Nominations for the May 2 federal election are open until Monday, but at least four candidates in the Battlefords-Lloydminster riding have already hit the campaign trail.
Conservative incumbent Gerry Ritz first captured the constituency in 1997 and has represented the riding in Ottawa for 14 years.
Ritz, who was appointed Minister of Agriculture and Agri-food in 2007, said the most important issue in this election in the Battlefords and across Canada is the economy.
"We've seen lowering taxes pay off - Canadians are doing well coming out of the recession. But we can't rest on our laurels," he said.
Raising taxes or introducing new levies such as the carbon tax would be disastrous for rural Saskatchewan, while a low tax regime would help businesses expand as the oil patch inches east and help farmers upgrade their machinery and seek out innovations, he added.
Ritz also highlighted the Conservatives' stance against the long gun registry and for tough criminal justice measures as key issues in this riding.
Normally calving and seeding would be foremost on Glenn Tait's mind at this time of year, but with a federal election less than four weeks away, he's worried about producing not just cattle and grain but votes.
The Meota area farmer, who served for years on the Battlefords school board and the RM of Meota council, won the New Democratic Party (NDP) nomination by acclamation in late February.
Tait condemned the Conservatives' "hierarchical" style of government, saying it devalues voters' voices.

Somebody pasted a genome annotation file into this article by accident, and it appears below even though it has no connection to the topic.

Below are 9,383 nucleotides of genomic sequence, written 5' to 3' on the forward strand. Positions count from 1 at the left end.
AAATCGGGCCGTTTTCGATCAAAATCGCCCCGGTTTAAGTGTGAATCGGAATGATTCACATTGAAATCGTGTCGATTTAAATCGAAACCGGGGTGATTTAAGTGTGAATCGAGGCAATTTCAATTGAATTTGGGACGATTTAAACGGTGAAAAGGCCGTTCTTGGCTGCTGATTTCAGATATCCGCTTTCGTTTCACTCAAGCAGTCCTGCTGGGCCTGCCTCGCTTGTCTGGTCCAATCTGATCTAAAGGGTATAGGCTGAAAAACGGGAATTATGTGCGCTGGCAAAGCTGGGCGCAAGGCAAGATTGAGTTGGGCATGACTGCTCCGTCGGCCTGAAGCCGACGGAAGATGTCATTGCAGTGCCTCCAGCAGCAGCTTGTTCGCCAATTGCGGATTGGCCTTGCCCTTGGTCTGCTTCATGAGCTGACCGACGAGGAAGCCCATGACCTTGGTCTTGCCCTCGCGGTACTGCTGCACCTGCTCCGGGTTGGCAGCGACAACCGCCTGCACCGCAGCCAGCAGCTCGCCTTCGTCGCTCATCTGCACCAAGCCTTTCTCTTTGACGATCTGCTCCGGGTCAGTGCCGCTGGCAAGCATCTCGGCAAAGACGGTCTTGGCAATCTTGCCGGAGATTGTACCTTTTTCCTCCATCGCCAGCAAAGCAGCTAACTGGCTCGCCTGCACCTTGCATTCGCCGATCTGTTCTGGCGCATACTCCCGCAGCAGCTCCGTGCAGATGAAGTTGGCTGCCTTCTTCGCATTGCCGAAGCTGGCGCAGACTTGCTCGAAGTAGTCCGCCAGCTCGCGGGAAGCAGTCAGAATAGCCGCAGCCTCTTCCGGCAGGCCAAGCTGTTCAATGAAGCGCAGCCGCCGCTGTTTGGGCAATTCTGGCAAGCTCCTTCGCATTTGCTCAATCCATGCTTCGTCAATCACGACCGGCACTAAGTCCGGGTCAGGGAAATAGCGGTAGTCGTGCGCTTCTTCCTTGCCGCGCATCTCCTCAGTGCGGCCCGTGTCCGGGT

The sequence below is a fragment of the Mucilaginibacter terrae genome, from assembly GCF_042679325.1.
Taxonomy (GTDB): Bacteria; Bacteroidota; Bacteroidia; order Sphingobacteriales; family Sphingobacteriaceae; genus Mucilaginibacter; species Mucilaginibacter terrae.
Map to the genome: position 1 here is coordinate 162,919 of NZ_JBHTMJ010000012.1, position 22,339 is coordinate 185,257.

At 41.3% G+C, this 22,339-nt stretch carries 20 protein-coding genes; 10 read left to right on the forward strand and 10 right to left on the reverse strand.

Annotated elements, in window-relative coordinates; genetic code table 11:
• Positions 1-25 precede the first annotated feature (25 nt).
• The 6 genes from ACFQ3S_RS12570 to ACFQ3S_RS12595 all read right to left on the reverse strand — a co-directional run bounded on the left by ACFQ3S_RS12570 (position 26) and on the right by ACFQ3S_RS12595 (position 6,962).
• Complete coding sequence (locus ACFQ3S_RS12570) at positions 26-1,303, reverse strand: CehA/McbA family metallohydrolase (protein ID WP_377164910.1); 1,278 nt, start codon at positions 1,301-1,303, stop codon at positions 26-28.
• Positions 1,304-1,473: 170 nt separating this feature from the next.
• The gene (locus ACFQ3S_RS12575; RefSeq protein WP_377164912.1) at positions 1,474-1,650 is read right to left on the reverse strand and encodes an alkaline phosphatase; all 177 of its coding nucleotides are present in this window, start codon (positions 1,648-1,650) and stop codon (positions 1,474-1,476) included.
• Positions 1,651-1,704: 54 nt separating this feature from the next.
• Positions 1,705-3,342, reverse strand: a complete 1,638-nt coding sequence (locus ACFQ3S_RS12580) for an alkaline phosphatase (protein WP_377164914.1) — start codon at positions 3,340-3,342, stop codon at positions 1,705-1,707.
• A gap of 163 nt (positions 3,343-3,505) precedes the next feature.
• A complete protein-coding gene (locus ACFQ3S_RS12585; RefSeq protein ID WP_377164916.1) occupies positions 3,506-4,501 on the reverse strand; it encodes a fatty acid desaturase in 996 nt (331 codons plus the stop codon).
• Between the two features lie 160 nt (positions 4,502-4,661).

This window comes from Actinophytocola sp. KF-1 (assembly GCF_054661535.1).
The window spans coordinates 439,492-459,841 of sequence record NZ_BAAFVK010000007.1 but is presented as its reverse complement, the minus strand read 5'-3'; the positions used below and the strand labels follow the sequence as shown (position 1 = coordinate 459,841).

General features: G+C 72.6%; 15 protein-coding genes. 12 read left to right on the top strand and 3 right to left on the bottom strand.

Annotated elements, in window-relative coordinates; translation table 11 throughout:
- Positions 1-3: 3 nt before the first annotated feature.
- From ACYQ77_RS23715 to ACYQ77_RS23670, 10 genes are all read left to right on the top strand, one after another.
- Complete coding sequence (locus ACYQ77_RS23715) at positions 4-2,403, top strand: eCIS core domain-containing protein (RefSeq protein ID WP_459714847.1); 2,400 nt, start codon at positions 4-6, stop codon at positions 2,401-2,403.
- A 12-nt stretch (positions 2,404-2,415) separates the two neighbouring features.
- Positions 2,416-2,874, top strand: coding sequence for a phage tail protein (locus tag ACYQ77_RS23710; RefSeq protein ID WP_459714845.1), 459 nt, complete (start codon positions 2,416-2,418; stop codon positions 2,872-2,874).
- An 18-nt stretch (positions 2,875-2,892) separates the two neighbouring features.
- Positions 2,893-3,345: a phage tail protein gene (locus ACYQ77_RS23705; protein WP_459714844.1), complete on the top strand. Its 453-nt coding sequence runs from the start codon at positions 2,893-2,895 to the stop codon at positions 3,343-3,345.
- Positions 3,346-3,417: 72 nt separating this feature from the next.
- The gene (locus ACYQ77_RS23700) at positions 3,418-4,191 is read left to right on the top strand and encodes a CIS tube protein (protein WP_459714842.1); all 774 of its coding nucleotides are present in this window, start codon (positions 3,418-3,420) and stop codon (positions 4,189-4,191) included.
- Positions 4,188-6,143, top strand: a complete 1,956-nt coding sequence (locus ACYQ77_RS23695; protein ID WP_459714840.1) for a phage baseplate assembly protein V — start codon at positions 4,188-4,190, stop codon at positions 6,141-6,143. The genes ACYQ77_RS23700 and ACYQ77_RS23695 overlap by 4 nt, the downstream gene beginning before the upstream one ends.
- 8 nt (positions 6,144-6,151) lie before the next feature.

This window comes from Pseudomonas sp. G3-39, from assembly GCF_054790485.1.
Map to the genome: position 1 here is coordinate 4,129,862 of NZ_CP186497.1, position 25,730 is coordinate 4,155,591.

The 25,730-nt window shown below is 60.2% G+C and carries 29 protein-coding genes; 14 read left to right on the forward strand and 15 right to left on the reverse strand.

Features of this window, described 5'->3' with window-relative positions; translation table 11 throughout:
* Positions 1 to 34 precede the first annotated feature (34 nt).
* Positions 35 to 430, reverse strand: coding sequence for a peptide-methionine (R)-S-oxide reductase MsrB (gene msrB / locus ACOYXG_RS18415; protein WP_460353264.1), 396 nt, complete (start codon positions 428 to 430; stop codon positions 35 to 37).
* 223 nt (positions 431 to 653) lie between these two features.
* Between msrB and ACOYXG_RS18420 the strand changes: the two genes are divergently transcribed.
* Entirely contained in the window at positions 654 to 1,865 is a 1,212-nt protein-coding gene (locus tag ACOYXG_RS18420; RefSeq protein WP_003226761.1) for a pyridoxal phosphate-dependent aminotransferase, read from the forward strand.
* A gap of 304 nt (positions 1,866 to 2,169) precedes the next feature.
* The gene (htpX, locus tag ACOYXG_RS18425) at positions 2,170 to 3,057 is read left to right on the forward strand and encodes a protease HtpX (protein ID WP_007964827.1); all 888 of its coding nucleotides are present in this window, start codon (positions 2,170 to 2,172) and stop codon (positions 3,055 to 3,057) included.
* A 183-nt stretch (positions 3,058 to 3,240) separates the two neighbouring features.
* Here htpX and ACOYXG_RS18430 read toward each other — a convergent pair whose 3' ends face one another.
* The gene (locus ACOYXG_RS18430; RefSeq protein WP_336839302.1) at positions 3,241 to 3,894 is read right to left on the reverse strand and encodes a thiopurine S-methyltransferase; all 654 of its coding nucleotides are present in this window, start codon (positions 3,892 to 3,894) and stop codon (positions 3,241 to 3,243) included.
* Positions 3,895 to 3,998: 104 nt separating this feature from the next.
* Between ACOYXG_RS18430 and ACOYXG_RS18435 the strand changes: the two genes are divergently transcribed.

"If you get rid of the Conservative MP, you actually have a voice in the federal government," he said.
He's looking to increase voter turnout and raise the NDP's profile among youth, environmentally and socially conscious citizens and women in the constituency.
Tait said the most important issue in the campaign so far is the long gun registry, and he would vote to do away with it.
The third time could be the charm for Green Party candidate Norbert Kratchmer, who also ran in 2006 and 2008. He was collecting signatures for his nomination early in the week and hoped to file his papers today.
Kratchmer, an organic farmer southwest of Unity, said fair government and sustainability are the pillars of his platform.
"I care about the health of the soil, the land, the people. We have to start taking care of things or we won't have a healthy future," he said.
Kratchmer said government should pressure manufacturers to make environmentally sustainable products.
He stressed the need for organic made-in-Saskatchewan industries, such as growing flowers or making pasta, providing local jobs and chemical-free products.
Kratchmer spoke out against genetically modified crops and nuclear energy.
He said the government should focus on finding the cause of cancer and ways to prevent the disease.
The Liberal candidate for the Battlefords-Lloydminster constituency is Jordan LaPlante, a 27-year-old business student at the University of Saskatchewan.
LaPlante, a member of the English River First Nation, was born and raised in Saskatoon.
His Metis, Cree and Dene roots are close to his heart in this election campaign.
"I feel there's not much representation for aboriginals and youth. I want to improve the standard of living," he said.
"I just want to be a voice."
This is LaPlante's first time running for office, but he's hoping it will be the first step in a longterm political career.
"I want to make a name for myself," he said.
"I have a lot of passion for what I do. I'm really excited about this."
LaPlante declined to comment on what the major issues would be in this riding, and said he's waiting to see what issues emerge.